Sherlock Holmes Assembly and the Great Mysteries of the World
Sherlock Holmes Assembly and the Great Mysteries of the World, In the hands of the great Sherlock Holmes, how can there be so many great mysteries of the world still unsolved? Read on!
A cast of 30. Reading time around 10 minutes.
7 Mysteries to solve!
· King Arthur
· Building of Ancient Egyptian Pyramids
· Lost Minoan Civilization
· Loch Ness Monster
Sherlock Holmes Assembly Sample Text:
(Silence ensues as Narrator, Sherlock Holmes and Dr. Watson await next ‘mystery’)
Narrator: (Impatiently) Next!
(Narrator looks through his notes in agitation)
Narrator: Now, let’s see. That Minoan Civilization! Where have they got to?
Sherlock: Er, I think that’s just the point! You see, they disappeared around 1450 BC.
Narrator: What do you mean, disappeared?
Sherlock: (Mimicking waving a wand) Vamoosh! Gone!
Narrator: OK so can we lose the crazy wizard act? Or did Arthur leave his Merlin behind?
(Enter Arthur Evans)
Arthur Evans: Well, luckily for us, much of the great palace at Knossos remained so we can at least find out lots about how the Minoans lived.
Narrator: And you are?
Arthur Evans: Archaeologist, Arthur Evans!
Sherlock: Ah, an earthy detective!
Arthur Evans: Yes, you could say that! Not afraid to get my hands dirty!
Watson: All that scrabbling around in the ground – not quite my cup of tea!
Arthur Evans: Ah but the rewards are great! To unearth all 1,500 rooms of that Minoan palace – to say nothing of the fact that Crete is a delightful Greek island on which to vacation!
Sherlock: Hmm. I guess it beats the dirt and grime of our Victorian back streets!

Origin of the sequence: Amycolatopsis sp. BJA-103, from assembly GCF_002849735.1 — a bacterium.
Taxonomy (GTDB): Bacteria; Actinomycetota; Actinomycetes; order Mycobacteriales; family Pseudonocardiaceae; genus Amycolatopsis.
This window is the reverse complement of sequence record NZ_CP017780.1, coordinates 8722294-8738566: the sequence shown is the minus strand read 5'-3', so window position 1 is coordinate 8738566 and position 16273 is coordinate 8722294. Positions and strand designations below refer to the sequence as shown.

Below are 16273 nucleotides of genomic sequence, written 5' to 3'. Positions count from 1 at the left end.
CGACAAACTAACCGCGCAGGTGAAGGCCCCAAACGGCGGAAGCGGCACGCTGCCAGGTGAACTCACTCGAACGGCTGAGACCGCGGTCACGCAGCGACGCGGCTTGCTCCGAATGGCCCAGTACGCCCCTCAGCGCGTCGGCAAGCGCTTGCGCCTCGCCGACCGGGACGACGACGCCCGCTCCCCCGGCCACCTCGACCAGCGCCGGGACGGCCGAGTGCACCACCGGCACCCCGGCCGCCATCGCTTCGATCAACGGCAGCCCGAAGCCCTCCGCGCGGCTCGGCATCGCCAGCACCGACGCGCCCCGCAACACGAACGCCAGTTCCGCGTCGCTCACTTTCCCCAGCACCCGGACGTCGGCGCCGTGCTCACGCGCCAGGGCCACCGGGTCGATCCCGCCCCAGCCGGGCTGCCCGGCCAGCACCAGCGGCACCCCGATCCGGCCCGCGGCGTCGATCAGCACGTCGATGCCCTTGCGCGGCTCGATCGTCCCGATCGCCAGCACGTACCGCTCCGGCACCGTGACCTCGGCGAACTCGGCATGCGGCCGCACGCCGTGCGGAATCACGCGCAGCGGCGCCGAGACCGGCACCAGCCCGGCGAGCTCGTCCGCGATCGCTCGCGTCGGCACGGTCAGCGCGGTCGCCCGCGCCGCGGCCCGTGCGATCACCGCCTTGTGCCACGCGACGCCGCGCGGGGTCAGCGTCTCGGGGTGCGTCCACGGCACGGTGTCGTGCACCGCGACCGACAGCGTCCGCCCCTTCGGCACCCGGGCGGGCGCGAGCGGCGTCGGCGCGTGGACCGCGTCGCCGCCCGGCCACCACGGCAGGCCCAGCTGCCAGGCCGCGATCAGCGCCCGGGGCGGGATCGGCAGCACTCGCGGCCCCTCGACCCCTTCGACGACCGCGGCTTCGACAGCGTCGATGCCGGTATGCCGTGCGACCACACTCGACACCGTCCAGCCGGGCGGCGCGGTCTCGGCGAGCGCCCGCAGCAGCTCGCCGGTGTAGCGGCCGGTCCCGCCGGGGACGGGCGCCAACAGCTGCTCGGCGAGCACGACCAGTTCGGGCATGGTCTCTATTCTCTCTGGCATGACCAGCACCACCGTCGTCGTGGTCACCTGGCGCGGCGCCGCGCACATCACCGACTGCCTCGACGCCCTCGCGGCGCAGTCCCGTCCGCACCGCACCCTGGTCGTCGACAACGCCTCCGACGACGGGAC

Arthur Evans: Indeed. And such a lovely climate. You know
Narrator: (Interrupting impatiently) Gentlemen! Gentlemen! We are not here to discuss possible holiday destinations! What I want to know is, what happened to the people who built and lived in this great palace that you speak of?
Arthur Evans: Ahh. Now that I can’t tell you.
Narrator: (Turning to Sherlock) Mr. Holmes?
Sherlock: Hmm. Again, I can but guess.
(Exit Arthur Evans)
Watson: Bit like that city of Atlantis, eh sir?
Sherlock: Correct, Watson! It too ‘disappeared’ – though in the case of Atlantis it cannot actually be proved that it ever existed.
Watson: Bit like that other city – that city of gold, Eldorado?
Sherlock: Right again! My goodness, Watson! You have been doing your homework!
(Enter Spanish explorers, shouting angrily)
Explorer 1: Where is it, then?
Explorer 2: Don’t tell me I’ve come all this way for nothing?
Explorer 3: Where’s the gold?
Explorer 4: It’s got to be here somewhere!
Explorer 5: If that Hernan Cortes could make himself rich beyond his wildest dreams, then why can’t I?
Sherlock: Er, small question of Mr. Cortes having discovered and ransacked the Aztec Empire
Watson: Which existed!
Explorer 6: And what about that Francisco Pizarro and all his fabulous wealth?
Sherlock: Again, small matter of Mr. Pizarro robbing the great Inca Empire
Watson: Which also existed!
Explorer 7: Blow it!
Explorer 8: Why didn’t someone point that out to us before we set off on this crazy journey?
(Exit Spanish Explorers)
Watson: Oh dear! They really should have done their homework before they set off!
Sherlock: Greed, my dear Watson! Drives many a weak man to stupidity
Watson: And crime!
Narrator: Plus that other great ‘lure’. Instant fame!
(Enter two Scottish children, Jimmy and Angus, plus newspaper reporter, holding microphone, and addressing cameraman poised in front of him)
Reporter: And I bring you viewers today the most exciting news from Loch Ness yet! Earlier today, the famous monster was sighted not once but twice, down on the shoreline. Tell us more Jimmy!
Jimmy: Och aye! You had to be there!
Reporter: Well, yes, I’m sure. But I wasn’t! So do tell us what you saw?